Taking the first in stride, we immediately see that such a solution only works if the discussion is held entirely amongst people with whom we have an intimate relationship. People who know our hearts, our thought processes, or at least are familiar enough with the integrity of our character to know when to ask what questions. Asking the right question at the wrong time can muck up the discussion just as much as asking the wrong question entirely. Encompassed by such an intertwined set of relationships, however, one might question why such people would hold that discussion on social media anyway.
Anyone who has ever held a personal conversation between someone(s) they are close with, irrevocably knows that the clearest lines of communication are not always publicly applauded or even contextually understood. Thus, it stands to reason that this group of people would not hold such a discussion in the openly publicized- and strictly criticized- forum of social media. They have a real relationship. They will intimate offline through their real connection.
This then leaves us with the second solution. And promptly runs us into the most unyielding of brick walls. People don’t want to read all of that in a social media reply. But what other recourse is there? No matter how thou might shave and prune thy e-dialogue, wisdom dictates the inescapable revelation that the majority of people replying to your comment do not know the intellectual, spiritual, or cultural background you’re hailing from.
We’ve got to be aware of what makes us unique…
Because that’s usually the spot we’re going to have to clarify most.
Time to learn that second word.
“A pithy observation.”
And now the utter villainy, the black magic fearlessly spun, the shameless witchcraft of the entire thing becomes exposed.
What people REALLY want is for us to compact a high amount of SUBSTANCE into minuscule paragraphic expression. Yet what is nurtured is merely saying MUCH in few words. Pith demands intelligence. Brevity does not. Pith promotes growth. Brevity does not. Sure brevity is the soul of wit, but what of the fact that wit is not the solution to everything? One could even argue that wit is not the solution to anything. It’s a vehicle. It is no more the message than the Prius that your uncle pulls up in on Thanksgiving is actually your uncle.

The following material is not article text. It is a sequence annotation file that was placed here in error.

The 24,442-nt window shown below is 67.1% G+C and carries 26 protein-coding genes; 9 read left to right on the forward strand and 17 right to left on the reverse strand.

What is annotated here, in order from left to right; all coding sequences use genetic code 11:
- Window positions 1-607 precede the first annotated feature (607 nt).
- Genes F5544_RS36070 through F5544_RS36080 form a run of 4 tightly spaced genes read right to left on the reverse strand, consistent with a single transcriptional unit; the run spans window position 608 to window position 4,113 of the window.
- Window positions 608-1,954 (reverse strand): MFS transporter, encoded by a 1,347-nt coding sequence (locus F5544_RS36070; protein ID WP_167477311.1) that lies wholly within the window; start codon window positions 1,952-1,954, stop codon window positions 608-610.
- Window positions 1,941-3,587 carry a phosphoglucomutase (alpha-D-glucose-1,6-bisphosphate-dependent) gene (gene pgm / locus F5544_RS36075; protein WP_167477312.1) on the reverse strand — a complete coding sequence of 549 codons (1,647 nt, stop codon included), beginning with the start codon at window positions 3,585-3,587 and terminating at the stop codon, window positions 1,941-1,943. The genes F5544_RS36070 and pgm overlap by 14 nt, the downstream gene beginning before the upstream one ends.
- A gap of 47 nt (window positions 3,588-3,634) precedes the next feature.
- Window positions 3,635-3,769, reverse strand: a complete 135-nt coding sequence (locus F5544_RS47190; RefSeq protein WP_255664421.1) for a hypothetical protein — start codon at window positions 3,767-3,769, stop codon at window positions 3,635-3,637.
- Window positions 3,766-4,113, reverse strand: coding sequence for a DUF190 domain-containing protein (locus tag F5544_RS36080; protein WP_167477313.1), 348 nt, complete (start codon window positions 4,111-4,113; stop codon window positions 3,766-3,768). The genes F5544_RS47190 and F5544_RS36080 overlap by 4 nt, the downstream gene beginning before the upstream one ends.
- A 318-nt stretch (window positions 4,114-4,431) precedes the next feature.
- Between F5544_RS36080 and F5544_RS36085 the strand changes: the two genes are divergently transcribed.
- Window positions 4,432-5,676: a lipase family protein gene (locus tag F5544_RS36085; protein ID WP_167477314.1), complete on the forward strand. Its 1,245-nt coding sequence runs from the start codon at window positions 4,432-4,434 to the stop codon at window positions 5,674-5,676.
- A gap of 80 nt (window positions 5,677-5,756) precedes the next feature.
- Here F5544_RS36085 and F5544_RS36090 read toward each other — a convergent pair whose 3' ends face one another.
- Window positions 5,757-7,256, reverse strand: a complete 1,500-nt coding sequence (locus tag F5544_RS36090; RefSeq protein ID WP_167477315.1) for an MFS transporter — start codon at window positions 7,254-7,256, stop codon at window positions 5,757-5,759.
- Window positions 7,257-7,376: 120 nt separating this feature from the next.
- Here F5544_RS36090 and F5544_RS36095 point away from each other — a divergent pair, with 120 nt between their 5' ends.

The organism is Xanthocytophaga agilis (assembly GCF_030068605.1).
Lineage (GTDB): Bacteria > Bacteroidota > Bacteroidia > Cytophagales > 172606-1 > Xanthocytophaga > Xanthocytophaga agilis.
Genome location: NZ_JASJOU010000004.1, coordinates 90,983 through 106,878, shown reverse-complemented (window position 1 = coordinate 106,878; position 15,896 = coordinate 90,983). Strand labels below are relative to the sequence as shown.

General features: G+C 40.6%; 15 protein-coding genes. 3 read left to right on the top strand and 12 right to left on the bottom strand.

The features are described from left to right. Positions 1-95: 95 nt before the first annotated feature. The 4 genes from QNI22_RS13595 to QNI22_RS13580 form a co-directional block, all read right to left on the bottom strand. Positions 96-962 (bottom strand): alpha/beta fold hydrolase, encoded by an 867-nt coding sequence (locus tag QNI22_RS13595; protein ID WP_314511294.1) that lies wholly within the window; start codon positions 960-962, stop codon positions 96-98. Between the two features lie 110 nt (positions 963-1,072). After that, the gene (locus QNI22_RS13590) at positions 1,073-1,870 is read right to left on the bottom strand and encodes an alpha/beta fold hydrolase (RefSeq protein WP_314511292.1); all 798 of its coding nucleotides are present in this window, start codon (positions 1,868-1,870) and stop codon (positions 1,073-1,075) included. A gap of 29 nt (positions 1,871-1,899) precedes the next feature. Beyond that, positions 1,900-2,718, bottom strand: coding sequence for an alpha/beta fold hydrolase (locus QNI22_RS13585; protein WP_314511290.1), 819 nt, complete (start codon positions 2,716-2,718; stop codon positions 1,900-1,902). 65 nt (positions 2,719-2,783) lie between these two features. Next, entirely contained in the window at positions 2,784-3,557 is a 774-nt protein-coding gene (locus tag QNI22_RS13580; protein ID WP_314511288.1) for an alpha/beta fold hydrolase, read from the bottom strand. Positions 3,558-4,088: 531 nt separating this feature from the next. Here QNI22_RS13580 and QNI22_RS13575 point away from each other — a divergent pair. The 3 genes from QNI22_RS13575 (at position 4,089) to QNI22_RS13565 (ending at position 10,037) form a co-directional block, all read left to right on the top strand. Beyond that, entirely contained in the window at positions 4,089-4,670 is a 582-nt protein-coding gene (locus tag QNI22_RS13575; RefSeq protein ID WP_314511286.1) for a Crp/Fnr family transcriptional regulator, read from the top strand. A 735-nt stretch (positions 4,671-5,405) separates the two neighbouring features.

Individually we may be able to realize these truths, and we even may be able to work the nuances of such phenomena out in a corporate setting… But the internet based gathering of social media transmutes the experience into mocking futility. Pith requires effort; Brevity is so much easier and far more fun.
So is social media ultimately bad? Of course not. We must pay attention to our fairy tales and our mythologies. If you know what the curse is, you can learn how to avoid it. If you have comprehended the seraphic redolence of Paradise, you steer clear Hades’ foul stench. If you harbor the holy elixir to evil magic, then- in some cases- you can break the spell entirely. For, as readers, we understand that higher planes and mystical energies are rarely inherently bad… often they’re quite needed… the hated qualities lie in their corruption.
And it is so easy for something designed to achieve mass good, to become corrupted, and damn the very ones intended to be uplifted.
Joshua Evans is a prolific writer and sci-fi/fantasy enthusiast who believes story is central to everything and that mythology can change the world. He currently hosts two youtube shows- The Truth About Superheroes and Comic of the Week, as well as runs a short story blogsite on medium as The Story Junkie. If you would like to further be a part of his cosmic psyche, you can join him on Twitter and Instagram or simply subscribe to this blog… and remember- sharing is caring! Cheers!